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8 ways ASEAN consumer habits will change by 2030 - shaped by COVID-19, tech and more

"ASEAN is poised to become a dramatic consumption opportunity, driven by four mega-forces: strong demographic trends; rising income levels; geopolitical shifts increasing foreign investment; and digital advances opening new consumer markets."
  • Over the next decade, ASEAN will become the world’s fourth-largest economy with a roughly $4 trillion USD consumer market. While the entire region will offer abundant growth opportunities, each market will evolve differently.

  • Eight key consumption themes will emerge, some of them accelerated by the COVID-19 pandemic.

  • In particular, COVID-19 is changing shopping behavior, radically speeding up the digital future and making sustainability a harder tradeoff for policymakers in the short-term.

While COVID-19 will cause a significant economic impact with potential GDP contractions in 2020 and likely spilling over to 2021, the long-term fundamentals of the ten Association of Southeast Asian Nations (ASEAN) member states are on the cusp of a tremendous leap forward in socio-economic progress. Over the next decade, the region will be the world’s fourth largest economy, with a $4 trillion USD consumer market. While each of the ten member states will evolve differently, all of them will offer abundant opportunities for growth.


The Future of Consumption in Fast-Growth Consumer Markets, a project in collaboration with Bain & Company, focuses on the emerging markets that comprise more than 40% of the world’s population. After studying China in 2017, India in 2018, for 2019-2020 it turned its attention to ASEAN.


For now, the ASEAN region is in the throes of the health, humanitarian and economic crisis resulting from the COVID-19 pandemic. A majority of ASEAN CEOs surveyed by Bain in April predict that COVID-related restrictions will last through Q3 and Q4 2020, with economic recovery in mid-2021.


The pandemic has caused noticeable changes in consumer behavior. Some of those changes bring short-term volatility while others will alter consumer relationships and spending patterns in the longer term. Overall, eight consumption themes will emerge across ASEAN, in the post-pandemic world, with slight nuances in each country:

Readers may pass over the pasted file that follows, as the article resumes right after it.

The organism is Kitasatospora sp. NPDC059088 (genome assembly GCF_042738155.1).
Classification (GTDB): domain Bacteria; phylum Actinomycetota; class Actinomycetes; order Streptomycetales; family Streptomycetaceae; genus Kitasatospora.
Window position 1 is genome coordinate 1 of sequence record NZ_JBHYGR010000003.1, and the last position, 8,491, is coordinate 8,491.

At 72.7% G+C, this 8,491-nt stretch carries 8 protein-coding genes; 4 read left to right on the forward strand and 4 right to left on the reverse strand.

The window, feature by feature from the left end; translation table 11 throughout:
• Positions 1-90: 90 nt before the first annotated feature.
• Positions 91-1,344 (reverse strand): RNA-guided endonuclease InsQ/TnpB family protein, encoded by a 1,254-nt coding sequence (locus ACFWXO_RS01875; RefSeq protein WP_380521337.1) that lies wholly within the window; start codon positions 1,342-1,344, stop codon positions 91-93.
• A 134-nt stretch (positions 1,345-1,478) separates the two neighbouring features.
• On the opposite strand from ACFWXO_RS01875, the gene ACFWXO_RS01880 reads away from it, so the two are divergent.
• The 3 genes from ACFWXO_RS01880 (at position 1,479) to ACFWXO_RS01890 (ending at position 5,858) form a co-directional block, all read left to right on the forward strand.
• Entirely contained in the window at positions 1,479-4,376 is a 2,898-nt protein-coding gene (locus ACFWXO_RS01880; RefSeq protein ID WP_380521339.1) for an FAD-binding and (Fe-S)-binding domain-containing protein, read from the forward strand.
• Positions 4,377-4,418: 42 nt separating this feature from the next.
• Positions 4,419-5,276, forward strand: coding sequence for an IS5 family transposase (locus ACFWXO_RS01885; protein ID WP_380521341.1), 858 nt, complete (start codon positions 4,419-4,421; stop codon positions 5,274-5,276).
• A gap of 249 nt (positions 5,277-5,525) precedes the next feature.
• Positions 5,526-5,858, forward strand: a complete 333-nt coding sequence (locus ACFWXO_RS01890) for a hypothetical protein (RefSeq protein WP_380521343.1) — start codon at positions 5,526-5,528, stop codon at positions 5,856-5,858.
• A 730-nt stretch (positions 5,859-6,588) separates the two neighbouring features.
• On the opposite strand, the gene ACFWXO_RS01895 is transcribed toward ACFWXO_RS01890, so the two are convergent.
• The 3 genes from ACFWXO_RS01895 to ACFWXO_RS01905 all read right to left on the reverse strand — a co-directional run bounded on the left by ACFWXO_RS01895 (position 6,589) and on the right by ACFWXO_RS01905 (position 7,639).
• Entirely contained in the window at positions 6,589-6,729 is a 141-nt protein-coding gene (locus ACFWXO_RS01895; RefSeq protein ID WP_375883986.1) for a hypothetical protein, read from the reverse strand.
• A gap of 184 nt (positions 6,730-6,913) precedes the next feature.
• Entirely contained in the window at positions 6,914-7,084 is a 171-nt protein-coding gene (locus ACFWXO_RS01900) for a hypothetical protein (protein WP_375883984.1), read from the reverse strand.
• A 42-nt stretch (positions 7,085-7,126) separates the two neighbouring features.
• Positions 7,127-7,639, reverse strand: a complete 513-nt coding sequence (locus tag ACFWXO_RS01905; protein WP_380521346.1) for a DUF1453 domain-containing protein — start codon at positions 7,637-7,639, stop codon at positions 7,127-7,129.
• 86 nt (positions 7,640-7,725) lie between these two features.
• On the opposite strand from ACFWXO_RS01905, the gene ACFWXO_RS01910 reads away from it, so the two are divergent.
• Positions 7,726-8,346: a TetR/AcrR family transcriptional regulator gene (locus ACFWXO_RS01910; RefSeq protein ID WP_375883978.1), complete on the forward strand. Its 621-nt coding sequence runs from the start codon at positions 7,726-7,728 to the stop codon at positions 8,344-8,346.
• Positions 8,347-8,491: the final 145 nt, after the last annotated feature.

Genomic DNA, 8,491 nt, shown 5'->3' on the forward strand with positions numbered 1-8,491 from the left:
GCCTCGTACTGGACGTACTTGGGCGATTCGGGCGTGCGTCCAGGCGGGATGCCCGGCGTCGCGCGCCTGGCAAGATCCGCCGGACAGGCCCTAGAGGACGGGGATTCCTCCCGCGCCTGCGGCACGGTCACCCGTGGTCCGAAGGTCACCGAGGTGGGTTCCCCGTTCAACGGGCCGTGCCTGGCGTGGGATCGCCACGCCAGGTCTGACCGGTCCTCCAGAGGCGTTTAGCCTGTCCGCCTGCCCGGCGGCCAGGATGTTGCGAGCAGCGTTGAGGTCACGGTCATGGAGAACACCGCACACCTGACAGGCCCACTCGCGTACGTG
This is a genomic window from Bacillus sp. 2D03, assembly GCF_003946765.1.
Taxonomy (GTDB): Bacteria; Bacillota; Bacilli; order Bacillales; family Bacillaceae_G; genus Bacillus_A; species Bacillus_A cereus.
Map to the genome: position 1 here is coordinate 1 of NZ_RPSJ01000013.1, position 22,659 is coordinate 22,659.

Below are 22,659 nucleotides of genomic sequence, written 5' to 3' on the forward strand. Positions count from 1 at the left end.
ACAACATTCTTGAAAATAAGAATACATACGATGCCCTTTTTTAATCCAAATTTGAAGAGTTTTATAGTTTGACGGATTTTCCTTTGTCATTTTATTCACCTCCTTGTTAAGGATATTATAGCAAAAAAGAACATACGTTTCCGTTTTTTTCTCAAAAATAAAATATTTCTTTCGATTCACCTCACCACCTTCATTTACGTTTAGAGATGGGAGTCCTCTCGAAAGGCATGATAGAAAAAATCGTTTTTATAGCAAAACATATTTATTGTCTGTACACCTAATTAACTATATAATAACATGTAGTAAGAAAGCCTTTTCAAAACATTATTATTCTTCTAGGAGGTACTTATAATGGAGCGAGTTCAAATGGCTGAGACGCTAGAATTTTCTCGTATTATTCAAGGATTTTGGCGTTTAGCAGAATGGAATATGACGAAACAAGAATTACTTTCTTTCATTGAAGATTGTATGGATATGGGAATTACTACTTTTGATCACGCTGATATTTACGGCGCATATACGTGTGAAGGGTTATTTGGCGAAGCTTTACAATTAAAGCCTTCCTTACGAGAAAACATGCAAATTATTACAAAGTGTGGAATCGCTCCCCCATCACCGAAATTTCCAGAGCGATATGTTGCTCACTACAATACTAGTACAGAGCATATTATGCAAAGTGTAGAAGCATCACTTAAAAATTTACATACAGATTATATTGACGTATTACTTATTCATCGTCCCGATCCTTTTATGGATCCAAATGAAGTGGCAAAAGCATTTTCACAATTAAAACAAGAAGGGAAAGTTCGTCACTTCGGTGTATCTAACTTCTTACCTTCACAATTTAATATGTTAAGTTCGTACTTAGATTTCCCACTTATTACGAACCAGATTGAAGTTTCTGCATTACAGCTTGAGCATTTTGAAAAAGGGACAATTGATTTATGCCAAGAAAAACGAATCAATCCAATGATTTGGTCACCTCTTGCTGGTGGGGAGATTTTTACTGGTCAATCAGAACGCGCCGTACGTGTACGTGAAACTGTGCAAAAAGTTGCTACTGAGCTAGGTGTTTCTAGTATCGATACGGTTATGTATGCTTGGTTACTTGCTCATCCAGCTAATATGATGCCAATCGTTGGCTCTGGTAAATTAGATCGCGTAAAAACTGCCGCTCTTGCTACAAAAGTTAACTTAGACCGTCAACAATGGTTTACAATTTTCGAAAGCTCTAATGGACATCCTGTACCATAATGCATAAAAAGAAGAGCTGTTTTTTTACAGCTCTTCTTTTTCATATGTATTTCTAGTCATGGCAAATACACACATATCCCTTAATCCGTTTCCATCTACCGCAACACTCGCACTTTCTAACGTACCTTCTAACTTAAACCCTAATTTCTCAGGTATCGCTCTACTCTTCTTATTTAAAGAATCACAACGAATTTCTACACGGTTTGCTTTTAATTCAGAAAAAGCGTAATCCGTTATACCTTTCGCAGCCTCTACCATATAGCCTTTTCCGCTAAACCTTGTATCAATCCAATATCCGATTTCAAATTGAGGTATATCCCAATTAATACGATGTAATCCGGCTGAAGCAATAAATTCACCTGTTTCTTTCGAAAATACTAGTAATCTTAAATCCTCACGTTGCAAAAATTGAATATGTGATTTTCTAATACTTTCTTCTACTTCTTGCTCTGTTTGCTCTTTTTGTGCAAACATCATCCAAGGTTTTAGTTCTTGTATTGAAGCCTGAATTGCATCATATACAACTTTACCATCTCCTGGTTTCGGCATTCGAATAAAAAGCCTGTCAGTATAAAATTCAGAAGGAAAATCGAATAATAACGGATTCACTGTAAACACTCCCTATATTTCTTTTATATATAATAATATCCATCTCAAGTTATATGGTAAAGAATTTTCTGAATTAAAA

Consumer spending will double, driven by ASEAN’s middle-class boom. While the looming recession triggered by COVID-19 will dampen consumer sentiment and reduce overall spending within the year, this behavior will self-correct as economies move into recovery. The Asian Development Bank (ADB) estimates Southeast Asian annual GDP growth to fall to 1% in 2020 and rebound to 5% in 2021. However, by 2030, 70% of ASEAN population will be middle-class. The middle-class boom will more than double consumption in the region.


Boundaries of premium and value shopping will blur. Consumption behavior has changed significantly as many communities quarantine across ASEAN. Disaster-preparedness categories and daily essentials spiked, while luxury and non-essential spending experienced a dip with a possible slow recovery. Goods focused on convenience and well-being are likely to see high demand persist even post-recovery.


Over the next decade, many of ASEAN’s new consumer class will buy their first luxury product and be willing to pay a premium for convenience, well-being and personalization. At the same time, they will seek more value for money, more than 60% of high-income consumers surveyed by Bain in 2019 rating price as a top purchase criterion.

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